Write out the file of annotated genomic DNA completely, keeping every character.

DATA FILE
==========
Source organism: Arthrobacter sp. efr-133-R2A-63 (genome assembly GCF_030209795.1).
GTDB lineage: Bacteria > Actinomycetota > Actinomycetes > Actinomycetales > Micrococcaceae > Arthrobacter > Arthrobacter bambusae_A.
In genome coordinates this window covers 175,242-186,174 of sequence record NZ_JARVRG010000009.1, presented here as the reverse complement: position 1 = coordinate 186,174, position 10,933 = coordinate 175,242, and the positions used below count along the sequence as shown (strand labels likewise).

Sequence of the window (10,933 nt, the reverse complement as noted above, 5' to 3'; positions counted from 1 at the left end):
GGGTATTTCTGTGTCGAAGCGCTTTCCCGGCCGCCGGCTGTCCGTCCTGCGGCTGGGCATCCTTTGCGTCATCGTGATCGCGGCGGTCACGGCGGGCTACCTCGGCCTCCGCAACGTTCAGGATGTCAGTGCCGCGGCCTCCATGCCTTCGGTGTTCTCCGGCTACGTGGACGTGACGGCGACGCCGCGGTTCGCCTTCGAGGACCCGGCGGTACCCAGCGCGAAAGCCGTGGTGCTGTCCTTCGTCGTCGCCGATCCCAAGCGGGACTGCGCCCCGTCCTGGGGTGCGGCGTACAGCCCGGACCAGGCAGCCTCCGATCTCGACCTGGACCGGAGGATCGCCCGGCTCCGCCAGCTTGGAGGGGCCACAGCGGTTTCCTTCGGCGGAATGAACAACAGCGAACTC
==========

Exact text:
Source organism: Arthrobacter sp. efr-133-R2A-63 (genome assembly GCF_030209795.1).
GTDB lineage: Bacteria > Actinomycetota > Actinomycetes > Actinomycetales > Micrococcaceae > Arthrobacter > Arthrobacter bambusae_A.
In genome coordinates this window covers 175,242-186,174 of sequence record NZ_JARVRG010000009.1, presented here as the reverse complement: position 1 = coordinate 186,174, position 10,933 = coordinate 175,242, and the positions used below count along the sequence as shown (strand labels likewise).

Sequence of the window (10,933 nt, the reverse complement as noted above, 5' to 3'; positions counted from 1 at the left end):
GGGTATTTCTGTGTCGAAGCGCTTTCCCGGCCGCCGGCTGTCCGTCCTGCGGCTGGGCATCCTTTGCGTCATCGTGATCGCGGCGGTCACGGCGGGCTACCTCGGCCTCCGCAACGTTCAGGATGTCAGTGCCGCGGCCTCCATGCCTTCGGTGTTCTCCGGCTACGTGGACGTGACGGCGACGCCGCGGTTCGCCTTCGAGGACCCGGCGGTACCCAGCGCGAAAGCCGTGGTGCTGTCCTTCGTCGTCGCCGATCCCAAGCGGGACTGCGCCCCGTCCTGGGGTGCGGCGTACAGCCCGGACCAGGCAGCCTCCGATCTCGACCTGGACCGGAGGATCGCCCGGCTCCGCCAGCTTGGAGGGGCCACAGCGGTTTCCTTCGGCGGAATGAACAACAGCGAACTC